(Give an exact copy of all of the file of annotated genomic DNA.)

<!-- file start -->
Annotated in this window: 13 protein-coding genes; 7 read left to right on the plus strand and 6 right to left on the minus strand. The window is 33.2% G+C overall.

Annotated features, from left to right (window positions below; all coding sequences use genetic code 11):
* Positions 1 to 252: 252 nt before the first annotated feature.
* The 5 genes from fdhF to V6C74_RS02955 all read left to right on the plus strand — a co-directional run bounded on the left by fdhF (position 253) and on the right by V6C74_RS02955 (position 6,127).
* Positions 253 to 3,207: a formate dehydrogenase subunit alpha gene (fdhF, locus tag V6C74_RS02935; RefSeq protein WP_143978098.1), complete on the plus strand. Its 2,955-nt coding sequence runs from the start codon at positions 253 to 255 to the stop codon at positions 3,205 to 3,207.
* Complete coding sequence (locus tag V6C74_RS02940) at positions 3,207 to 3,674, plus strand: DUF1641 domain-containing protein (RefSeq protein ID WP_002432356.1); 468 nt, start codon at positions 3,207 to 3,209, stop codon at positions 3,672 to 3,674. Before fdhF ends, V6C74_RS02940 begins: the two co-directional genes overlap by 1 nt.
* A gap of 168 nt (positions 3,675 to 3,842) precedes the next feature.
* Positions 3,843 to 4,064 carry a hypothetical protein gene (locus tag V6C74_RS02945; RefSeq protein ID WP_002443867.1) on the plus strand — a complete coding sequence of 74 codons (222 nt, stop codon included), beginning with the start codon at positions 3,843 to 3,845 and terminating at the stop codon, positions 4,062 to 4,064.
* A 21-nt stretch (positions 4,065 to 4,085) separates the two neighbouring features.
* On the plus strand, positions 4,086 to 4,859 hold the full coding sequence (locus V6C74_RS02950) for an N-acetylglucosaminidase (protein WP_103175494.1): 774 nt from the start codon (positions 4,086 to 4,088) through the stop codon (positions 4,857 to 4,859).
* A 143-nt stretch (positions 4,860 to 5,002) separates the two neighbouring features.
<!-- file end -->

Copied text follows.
Annotated in this window: 13 protein-coding genes; 7 read left to right on the plus strand and 6 right to left on the minus strand. The window is 33.2% G+C overall.

Annotated features, from left to right (window positions below; all coding sequences use genetic code 11):
* Positions 1 to 252: 252 nt before the first annotated feature.
* The 5 genes from fdhF to V6C74_RS02955 all read left to right on the plus strand — a co-directional run bounded on the left by fdhF (position 253) and on the right by V6C74_RS02955 (position 6,127).
* Positions 253 to 3,207: a formate dehydrogenase subunit alpha gene (fdhF, locus tag V6C74_RS02935; RefSeq protein WP_143978098.1), complete on the plus strand. Its 2,955-nt coding sequence runs from the start codon at positions 253 to 255 to the stop codon at positions 3,205 to 3,207.
* Complete coding sequence (locus tag V6C74_RS02940) at positions 3,207 to 3,674, plus strand: DUF1641 domain-containing protein (RefSeq protein ID WP_002432356.1); 468 nt, start codon at positions 3,207 to 3,209, stop codon at positions 3,672 to 3,674. Before fdhF ends, V6C74_RS02940 begins: the two co-directional genes overlap by 1 nt.
* A gap of 168 nt (positions 3,675 to 3,842) precedes the next feature.
* Positions 3,843 to 4,064 carry a hypothetical protein gene (locus tag V6C74_RS02945; RefSeq protein ID WP_002443867.1) on the plus strand — a complete coding sequence of 74 codons (222 nt, stop codon included), beginning with the start codon at positions 3,843 to 3,845 and terminating at the stop codon, positions 4,062 to 4,064.
* A 21-nt stretch (positions 4,065 to 4,085) separates the two neighbouring features.
* On the plus strand, positions 4,086 to 4,859 hold the full coding sequence (locus V6C74_RS02950) for an N-acetylglucosaminidase (protein WP_103175494.1): 774 nt from the start codon (positions 4,086 to 4,088) through the stop codon (positions 4,857 to 4,859).
* A 143-nt stretch (positions 4,860 to 5,002) separates the two neighbouring features.